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    Anyone got any tips to help do really well in mechanics??
    I got 70/75 in FP1 paper and was the only person in the year to get an A in physics, but for some reason, I'm not keen on the unit at all and it would be really nice if some of you could share your tips / tricks on it. My teacher said it should be a really easy top mark paper - is it really all down to practise?
    Also, should I do M2 next or D2? I'm thinking M2 because then M1 will seem super easy... Hopefully...
    Thanks
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    (Original post by TrueDAN)
    Anyone got any tips to help do really well in mechanics??
    I got 70/75 in FP1 paper and was the only person in the year to get an A in physics, but for some reason, I'm not keen on the unit at all and it would be really nice if some of you could share your tips / tricks on it. My teacher said it should be a really easy top mark paper - is it really all down to practise?
    Also, should I do M2 next or D2? I'm thinking M2 because then M1 will seem super easy... Hopefully...
    Thanks
    Diagrams. Draw big diagrams. Sometimes I will just stare at a question for awhile and not get anywhere, but as soon as I break the question down and draw a diagram in appreciation of it, it makes a lot more sense.

    I would say, with mechanics, it's very important to make sure you understand the content well and not just try to memorise lots of questions and techniques. The actual method of solving many of these questions is quite standard - involving a bit of algebra - but the main trouble often comes from misunderstandings. So what I would suggest is to ensure you take the time to understand why you are doing what you are doing - i.e. considering the vertical motion of a projectile or whatever - as things should start to become clearer then.

    With the last one, it just depends on what you enjoy. If you'll enjoy decision maths, take decision maths. If you enjoy mechanics, take mechanics. M2 does make M1 a lot easier. But ultimately, do what you enjoy - not just what might be easier. If you are doing a module you enjoy, you are more likely to do well in it anyways.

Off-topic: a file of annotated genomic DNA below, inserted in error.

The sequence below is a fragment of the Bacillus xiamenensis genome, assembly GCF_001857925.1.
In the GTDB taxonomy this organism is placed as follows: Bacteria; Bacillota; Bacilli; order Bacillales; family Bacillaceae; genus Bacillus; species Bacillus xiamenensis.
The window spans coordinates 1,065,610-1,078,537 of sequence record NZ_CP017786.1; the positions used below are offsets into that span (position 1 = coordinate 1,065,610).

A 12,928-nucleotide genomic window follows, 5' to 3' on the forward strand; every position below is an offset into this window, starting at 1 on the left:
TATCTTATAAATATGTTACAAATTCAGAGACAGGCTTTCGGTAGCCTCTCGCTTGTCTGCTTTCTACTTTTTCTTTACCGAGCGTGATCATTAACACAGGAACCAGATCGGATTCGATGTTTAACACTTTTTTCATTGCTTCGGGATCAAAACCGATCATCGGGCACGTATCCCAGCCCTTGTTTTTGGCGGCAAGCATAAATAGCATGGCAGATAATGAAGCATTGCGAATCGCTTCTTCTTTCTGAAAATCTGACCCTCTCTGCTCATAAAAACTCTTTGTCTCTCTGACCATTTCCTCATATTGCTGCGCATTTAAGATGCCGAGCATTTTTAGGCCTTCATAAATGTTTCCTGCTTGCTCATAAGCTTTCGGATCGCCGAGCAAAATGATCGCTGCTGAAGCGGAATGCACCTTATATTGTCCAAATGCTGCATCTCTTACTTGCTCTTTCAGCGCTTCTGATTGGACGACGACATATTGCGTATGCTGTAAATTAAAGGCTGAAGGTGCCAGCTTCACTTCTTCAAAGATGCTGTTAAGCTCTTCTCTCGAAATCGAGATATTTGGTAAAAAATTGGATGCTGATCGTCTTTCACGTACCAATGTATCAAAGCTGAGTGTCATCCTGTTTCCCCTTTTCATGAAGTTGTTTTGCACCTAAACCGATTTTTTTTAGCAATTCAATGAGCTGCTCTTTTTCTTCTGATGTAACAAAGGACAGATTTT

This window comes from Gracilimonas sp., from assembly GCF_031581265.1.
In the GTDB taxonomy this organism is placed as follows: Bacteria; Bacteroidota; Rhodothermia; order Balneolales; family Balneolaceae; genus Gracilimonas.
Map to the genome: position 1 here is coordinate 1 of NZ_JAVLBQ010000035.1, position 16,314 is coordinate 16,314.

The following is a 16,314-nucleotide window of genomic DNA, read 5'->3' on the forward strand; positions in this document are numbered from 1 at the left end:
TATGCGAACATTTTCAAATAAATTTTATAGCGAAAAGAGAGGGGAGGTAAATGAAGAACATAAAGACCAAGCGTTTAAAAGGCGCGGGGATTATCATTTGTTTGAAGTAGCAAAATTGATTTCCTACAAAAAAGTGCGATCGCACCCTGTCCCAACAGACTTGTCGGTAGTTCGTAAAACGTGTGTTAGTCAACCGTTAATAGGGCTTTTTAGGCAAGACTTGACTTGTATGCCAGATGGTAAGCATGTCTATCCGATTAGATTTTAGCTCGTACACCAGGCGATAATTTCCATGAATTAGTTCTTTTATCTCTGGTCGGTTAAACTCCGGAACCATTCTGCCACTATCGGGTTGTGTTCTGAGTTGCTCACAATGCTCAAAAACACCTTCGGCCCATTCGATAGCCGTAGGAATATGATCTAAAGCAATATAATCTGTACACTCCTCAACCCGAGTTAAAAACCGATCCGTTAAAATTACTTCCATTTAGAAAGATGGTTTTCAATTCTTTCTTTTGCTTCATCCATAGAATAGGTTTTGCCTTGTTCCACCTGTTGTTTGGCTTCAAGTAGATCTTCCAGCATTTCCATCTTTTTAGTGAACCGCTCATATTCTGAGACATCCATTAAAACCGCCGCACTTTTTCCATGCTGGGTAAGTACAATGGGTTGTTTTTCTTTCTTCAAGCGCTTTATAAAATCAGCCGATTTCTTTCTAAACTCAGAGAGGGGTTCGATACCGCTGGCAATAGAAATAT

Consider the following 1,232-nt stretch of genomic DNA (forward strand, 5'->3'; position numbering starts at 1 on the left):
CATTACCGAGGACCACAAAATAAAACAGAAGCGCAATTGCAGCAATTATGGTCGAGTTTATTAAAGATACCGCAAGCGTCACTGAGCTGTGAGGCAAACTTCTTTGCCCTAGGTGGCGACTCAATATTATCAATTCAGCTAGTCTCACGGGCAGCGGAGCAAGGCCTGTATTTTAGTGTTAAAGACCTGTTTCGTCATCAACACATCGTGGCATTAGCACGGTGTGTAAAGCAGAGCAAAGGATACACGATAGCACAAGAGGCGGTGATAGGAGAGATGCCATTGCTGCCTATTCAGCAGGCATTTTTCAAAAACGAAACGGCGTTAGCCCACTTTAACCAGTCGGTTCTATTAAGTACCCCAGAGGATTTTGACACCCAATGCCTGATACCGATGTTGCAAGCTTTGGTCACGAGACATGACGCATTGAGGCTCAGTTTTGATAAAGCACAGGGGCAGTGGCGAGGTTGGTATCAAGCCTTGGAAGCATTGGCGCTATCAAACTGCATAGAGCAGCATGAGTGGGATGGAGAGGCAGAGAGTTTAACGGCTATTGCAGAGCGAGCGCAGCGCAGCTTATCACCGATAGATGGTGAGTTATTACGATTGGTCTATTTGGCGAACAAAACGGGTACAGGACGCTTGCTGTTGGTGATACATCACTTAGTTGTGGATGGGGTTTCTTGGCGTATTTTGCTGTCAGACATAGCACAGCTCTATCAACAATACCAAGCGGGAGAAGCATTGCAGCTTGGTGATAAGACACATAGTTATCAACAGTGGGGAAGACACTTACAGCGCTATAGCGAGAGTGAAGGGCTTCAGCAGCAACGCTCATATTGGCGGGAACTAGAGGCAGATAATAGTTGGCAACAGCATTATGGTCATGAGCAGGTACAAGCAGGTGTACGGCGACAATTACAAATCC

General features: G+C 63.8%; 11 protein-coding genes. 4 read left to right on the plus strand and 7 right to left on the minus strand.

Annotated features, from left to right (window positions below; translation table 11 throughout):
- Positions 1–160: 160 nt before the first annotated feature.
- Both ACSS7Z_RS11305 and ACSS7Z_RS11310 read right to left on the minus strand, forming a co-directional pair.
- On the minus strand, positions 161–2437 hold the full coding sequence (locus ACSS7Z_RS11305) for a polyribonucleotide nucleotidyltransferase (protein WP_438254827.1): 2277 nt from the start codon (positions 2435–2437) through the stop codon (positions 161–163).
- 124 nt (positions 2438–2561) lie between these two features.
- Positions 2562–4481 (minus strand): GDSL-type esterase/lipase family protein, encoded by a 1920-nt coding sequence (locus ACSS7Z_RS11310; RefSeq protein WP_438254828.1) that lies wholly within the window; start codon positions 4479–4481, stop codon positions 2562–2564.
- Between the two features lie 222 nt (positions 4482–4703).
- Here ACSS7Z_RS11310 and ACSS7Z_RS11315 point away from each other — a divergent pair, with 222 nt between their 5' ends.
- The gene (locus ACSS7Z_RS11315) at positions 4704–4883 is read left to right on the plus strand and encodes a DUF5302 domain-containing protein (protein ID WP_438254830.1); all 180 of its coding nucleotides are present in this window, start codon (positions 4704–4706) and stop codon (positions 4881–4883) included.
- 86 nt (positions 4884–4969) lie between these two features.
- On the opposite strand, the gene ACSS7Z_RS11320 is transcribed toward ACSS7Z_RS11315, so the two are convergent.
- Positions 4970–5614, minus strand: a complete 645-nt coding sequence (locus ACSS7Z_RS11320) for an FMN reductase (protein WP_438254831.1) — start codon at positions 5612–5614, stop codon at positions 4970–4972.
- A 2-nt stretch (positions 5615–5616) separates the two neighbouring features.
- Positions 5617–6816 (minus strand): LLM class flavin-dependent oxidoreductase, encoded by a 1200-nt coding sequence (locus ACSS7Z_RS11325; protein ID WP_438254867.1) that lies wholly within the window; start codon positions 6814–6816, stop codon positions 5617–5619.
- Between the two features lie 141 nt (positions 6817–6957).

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    (Original post by kingaaran)
    Diagrams. Draw big diagrams. Sometimes I will just stare at a question for awhile and not get anywhere, but as soon as I break the question down and draw a diagram in appreciation of it, it makes a lot more sense.

    I would say, with mechanics, it's very important to make sure you understand the content well and not just try to memorise lots of questions and techniques. The actual method of solving many of these questions is quite standard - involving a bit of algebra - but the main trouble often comes from misunderstandings. So what I would suggest is to ensure you take the time to understand why you are doing what you are doing - i.e. considering the vertical motion of a projectile or whatever - as things should start to become clearer then.

    With the last one, it just depends on what you enjoy. If you'll enjoy decision maths, take decision maths. If you enjoy mechanics, take mechanics. M2 does make M1 a lot easier. But ultimately, do what you enjoy - not just what might be easier. If you are doing a module you enjoy, you are more likely to do well in it anyways.
    Thanks so so much!!!
 
 
 
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